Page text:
Grim weather at Cape Canaveral almost caused a scrub of this morning's Falcon 9 launch as heavy cloud and lightning storms blanketed the region.
Rocket fans remember all too well the fun and games that happened in 1969 when Apollo 12's Saturn V fired through the clouds. A lightning strike left engineers and astronauts scrambling to restore telemetry. Since there is no human aboard a Falcon 9 to flip a "SCE switch to Aux", launching into lightning is not advised.
And, of course, there is the whole exploding thing as lightning strikes tanks full of volatile rocket fuel.
SpaceX originally planned to get the Falcon 9 off the ground at 0328 UTC (2328 EDT on September 9) this morning before tweeting a slip to 0400 UTC (0000 EDT). The boffins continued to eat through their four-hour launch window while they waited for the weather to improve before lighting the touch paper at 0445 UTC and sending the Falcon 9 to orbit.
There have now been 50 Falcon 9 launches from Cape Canaveral and this morning's was the 12th of 2018 from the venerable complex, including the showboating Falcon Heavy from one of the old Apollo/Shuttle pads. SpaceX plan at least another six launches from the East Coast in 2018, including a resupply mission to the International Space Station in the form of CRS-16.
The rocket itself consisted of a brand spanking new Block 5 Falcon 9 first stage, which SpaceX recovered. There remains no way to get the second stage back to earth in one piece, and SpaceX did not attempt to recover the payload fairing this time around.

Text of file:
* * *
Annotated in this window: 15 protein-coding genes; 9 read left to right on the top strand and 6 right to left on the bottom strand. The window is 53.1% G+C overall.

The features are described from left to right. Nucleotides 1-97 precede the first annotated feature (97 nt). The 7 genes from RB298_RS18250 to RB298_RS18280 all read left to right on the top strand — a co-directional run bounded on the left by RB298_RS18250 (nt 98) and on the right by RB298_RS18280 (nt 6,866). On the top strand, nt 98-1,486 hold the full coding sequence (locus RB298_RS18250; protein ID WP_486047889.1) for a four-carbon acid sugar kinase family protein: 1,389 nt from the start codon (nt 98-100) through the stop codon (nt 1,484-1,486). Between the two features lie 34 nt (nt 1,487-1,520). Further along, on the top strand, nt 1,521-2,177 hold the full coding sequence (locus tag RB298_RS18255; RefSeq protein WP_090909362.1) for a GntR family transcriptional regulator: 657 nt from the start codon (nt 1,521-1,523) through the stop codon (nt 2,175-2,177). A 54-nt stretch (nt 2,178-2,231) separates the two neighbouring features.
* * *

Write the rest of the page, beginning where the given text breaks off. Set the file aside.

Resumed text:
The Block 5 version of the Falcon 9 benefits from lessons learned in re-usability and reliability from earlier versions and Musk hopes to drastically cut the time needed to check and refurbish the rocket between flights. The launch marks the fifth time this line of Falcon 9s has flown and the fifth time the first stage has been recovered, delighting the SpaceX fanboys with yet another successful touchdown, this time aboard the drone-ship "Of Course I Still Love You", stationed out in the Atlantic.
The payload, Telstar 18 VANTAGE, is the third of Telstar's fleet of high throughput satellites (HTS) and its coverage at 138 degrees east will reach from Asia to Hawaii once the thing has made the trek to its orbit, a hair over 22,000 miles (35,405km) up.
A successful deployment of the spacecraft into transfer orbit by the Falcon 9 was confirmed at 05:18 UTC, and the Telstar will use its own engine to get the rest of the way, as planned. The satellite is expected to function for at least 15 years once commissioned.
HTV held up while tracking stations wait out a typhoon
All has not gone so well for the Japanese space agency, JAXA. The launch of the Mitsubishi HTV-7 cargo craft was delayed thanks to a typhoon straying a little too close to a Guam tracking station. Worried officials had little option but to delay the mission, originally due to launch on 11 September.
The freighter, named Kounotori (or "white stork"), can carry up to six metric tons of pressurised and unpressurised cargo to orbiting astronauts, and this time is due to loft replacement Li-ion batteries to replace the aging units on board the ISS. Some additional science racks and a glovebox as well supplies for the crew have been packed.
Most interestingly, this HTV also includes a technology demonstration of the HTV Small Re-entry Capsule, which Japanese boffins hope will able to return experiment samples to earth. Since the shuttles were retired, cargo can be returned via only SpaceX's Dragon or whatever can be shoehorned between astronauts aboard the Soyuz.
No new launch date has been announced. ®